The other power broker in the Clinton-Gingrich negotiations, former Senate Republican leader Trent Lott of Mississippi, has a far different assessment.
Lott pointed to the lessons Clinton took away from watching her husband negotiate with Congress, as well as the warm relationships she built with Lott and other Republicans when she served in the Senate. He said Ryan has an even temperament and eagerness to shed his party's reputation as obstructionist, as evidenced by the budget deal he struck with Senator Patty Murray in late 2013.
"Paul Ryan's nature is to try and find a way to make things work," Lott said. "And Hillary has seen how important communication is. She understands they're not just a bunch of rogues up there. . . . You've got to be willing to give a little to get a little. That's how Bill Clinton and I made deals across the board."
Ryan's biggest obstacle to partnering with Clinton would probably be the House Freedom Caucus, a group of dozens of hard-line conservatives whose threats of rebellion led Ryan's predecessor, John Boehner of Ohio, to resign and who have become a thorn in Ryan's side.
One member, Congressman Dave Brat, who ousted then-House Majority Leader Eric Cantor in a primary two years ago, vowed to work with Clinton on issues such as fighting terrorism, but he said, "I don't see a lovefest."
"For us, it's not about Paul Ryan; it's about constraining anyone who's opposed to stopping the expansion of the federal government," Brat said.
House Republican leaders have said that if Clinton is elected, they intend to continue their investigation into her use of a private email server as Secretary of State, forecasting a stormy atmosphere. "Next year could be very much like 1998, when we impeached Bill Clinton," Gingrich said.
Congressman Chris Van Hollen, who worked with Ryan on the Budget Committee, said "the jury is still out" on the prospects for common ground.
"The question for Paul Ryan is: Is he going to be a Speaker who wants to try and govern with President Clinton or continue to kowtow to the Tea Party faction? I think that battle within the Republican caucus is unavoidable. . . . If he wants to get stuff done, he's going to have to be willing to have that showdown," Van Hollen said.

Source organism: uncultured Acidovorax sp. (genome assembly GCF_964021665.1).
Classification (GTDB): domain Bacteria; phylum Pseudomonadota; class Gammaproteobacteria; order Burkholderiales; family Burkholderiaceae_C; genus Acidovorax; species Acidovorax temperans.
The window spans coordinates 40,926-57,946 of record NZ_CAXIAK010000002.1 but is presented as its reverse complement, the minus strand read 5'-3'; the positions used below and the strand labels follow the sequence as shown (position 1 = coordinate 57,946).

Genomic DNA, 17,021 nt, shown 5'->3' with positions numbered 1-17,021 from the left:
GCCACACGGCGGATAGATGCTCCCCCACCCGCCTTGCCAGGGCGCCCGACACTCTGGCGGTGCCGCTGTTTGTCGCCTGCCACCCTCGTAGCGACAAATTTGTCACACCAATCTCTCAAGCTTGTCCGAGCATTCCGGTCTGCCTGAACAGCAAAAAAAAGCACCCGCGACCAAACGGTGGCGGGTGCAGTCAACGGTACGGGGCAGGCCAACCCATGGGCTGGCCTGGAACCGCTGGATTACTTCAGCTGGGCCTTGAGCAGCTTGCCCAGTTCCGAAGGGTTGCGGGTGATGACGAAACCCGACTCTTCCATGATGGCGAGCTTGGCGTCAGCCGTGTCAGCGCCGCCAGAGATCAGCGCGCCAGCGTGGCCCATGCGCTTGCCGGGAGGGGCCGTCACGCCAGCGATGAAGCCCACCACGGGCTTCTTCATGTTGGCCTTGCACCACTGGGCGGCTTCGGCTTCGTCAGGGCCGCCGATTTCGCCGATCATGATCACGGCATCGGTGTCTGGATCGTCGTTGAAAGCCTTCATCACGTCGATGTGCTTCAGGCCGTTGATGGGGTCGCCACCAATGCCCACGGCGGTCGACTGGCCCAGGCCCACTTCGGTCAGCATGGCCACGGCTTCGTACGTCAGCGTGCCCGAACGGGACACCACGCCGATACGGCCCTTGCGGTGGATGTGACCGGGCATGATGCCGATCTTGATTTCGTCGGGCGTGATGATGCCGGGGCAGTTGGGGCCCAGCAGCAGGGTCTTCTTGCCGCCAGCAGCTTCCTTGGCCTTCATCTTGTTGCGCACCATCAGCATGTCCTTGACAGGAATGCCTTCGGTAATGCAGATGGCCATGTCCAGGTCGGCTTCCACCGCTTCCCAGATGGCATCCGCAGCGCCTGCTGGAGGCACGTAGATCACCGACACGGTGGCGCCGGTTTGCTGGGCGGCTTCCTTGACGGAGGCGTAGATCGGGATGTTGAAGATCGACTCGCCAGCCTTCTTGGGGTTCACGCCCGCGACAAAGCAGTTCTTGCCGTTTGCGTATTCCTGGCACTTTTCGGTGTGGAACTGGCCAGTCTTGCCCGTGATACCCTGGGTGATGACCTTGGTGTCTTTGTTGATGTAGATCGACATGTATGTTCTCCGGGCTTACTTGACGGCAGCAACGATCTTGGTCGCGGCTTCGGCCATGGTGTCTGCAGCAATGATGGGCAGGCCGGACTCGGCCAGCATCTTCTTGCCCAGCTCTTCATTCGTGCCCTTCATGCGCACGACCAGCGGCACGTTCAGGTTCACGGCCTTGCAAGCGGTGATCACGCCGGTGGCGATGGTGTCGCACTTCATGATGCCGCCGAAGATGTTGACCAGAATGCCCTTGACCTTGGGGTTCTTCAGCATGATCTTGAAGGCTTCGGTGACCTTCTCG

On top of the possible tensions between the Speaker and Clinton could be a Senate with a narrow majority, with either Republican Mitch McConnell or Democrat Charles Schumer, as majority leader depending on election results.
People who know Ryan said his amiable disposition can do only so much to connect with Clinton. "He'd be gracious and a gentleman, sure - less confrontational than Newt, and he'd be smoother than John Boehner," said William Bennett, a close friend of Ryan's and a former education secretary under President Ronald Reagan. But, Bennett said, "These aren't people who are going out to dinner."
Further complicating Ryan's calculations could be his own political ambitions - namely, whether Ryan, the GOP's vice-presidential nominee in 2012, would try to position himself to run against Clinton in 2020.
Clinton probably would face similar pressures. She is distrusted by the party's liberal wing, which fuelled the formidable primary challenge of Vermont Senator Bernie Sanders. Sanders, Senator Elizabeth Warren and their followers have signalled they would try to halt any move to the middle by a President Hillary Clinton on bedrock programmes such as Social Security and Medicare, which Ryan has long targeted for sweeping changes.